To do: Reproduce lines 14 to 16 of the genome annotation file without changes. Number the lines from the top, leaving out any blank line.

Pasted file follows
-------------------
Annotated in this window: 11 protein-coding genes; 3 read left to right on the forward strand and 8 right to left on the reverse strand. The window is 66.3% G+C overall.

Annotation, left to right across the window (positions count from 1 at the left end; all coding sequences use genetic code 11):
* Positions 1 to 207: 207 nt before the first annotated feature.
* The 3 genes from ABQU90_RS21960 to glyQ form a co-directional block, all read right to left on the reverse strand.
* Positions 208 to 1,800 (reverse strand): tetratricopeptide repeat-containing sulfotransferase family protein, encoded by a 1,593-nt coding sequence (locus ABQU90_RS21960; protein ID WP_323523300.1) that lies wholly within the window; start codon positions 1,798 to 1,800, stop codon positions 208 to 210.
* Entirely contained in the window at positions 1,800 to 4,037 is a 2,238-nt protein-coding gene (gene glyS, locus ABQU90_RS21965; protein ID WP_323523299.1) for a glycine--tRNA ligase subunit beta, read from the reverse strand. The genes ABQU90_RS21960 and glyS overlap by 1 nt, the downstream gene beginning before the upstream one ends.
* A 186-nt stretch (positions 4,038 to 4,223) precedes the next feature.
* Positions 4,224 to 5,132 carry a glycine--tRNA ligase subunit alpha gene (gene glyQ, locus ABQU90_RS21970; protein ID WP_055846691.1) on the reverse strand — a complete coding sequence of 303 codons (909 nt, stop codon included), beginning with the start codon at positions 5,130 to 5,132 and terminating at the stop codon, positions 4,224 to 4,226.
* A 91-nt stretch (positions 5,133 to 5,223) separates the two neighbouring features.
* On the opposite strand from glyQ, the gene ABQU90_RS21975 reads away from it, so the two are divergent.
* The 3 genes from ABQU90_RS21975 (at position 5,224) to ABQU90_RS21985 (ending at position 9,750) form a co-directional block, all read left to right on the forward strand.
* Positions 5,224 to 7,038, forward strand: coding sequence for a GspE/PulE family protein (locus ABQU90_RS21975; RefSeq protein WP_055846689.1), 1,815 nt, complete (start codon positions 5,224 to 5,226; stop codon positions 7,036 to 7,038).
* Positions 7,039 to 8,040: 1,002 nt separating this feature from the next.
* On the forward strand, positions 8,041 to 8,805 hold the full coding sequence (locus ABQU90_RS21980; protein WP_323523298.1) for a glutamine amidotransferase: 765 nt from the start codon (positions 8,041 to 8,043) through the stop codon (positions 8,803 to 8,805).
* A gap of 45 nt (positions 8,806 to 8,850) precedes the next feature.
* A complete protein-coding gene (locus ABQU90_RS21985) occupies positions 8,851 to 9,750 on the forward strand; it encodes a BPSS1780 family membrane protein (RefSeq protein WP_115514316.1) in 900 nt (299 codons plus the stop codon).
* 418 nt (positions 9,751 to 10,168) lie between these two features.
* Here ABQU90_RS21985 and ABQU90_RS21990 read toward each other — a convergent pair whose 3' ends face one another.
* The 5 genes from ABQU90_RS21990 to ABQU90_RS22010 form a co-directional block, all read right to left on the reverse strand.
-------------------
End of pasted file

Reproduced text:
* On the forward strand, positions 8,041 to 8,805 hold the full coding sequence (locus ABQU90_RS21980; protein WP_323523298.1) for a glutamine amidotransferase: 765 nt from the start codon (positions 8,041 to 8,043) through the stop codon (positions 8,803 to 8,805).
* A gap of 45 nt (positions 8,806 to 8,850) precedes the next feature.
* A complete protein-coding gene (locus ABQU90_RS21985) occupies positions 8,851 to 9,750 on the forward strand; it encodes a BPSS1780 family membrane protein (RefSeq protein WP_115514316.1) in 900 nt (299 codons plus the stop codon).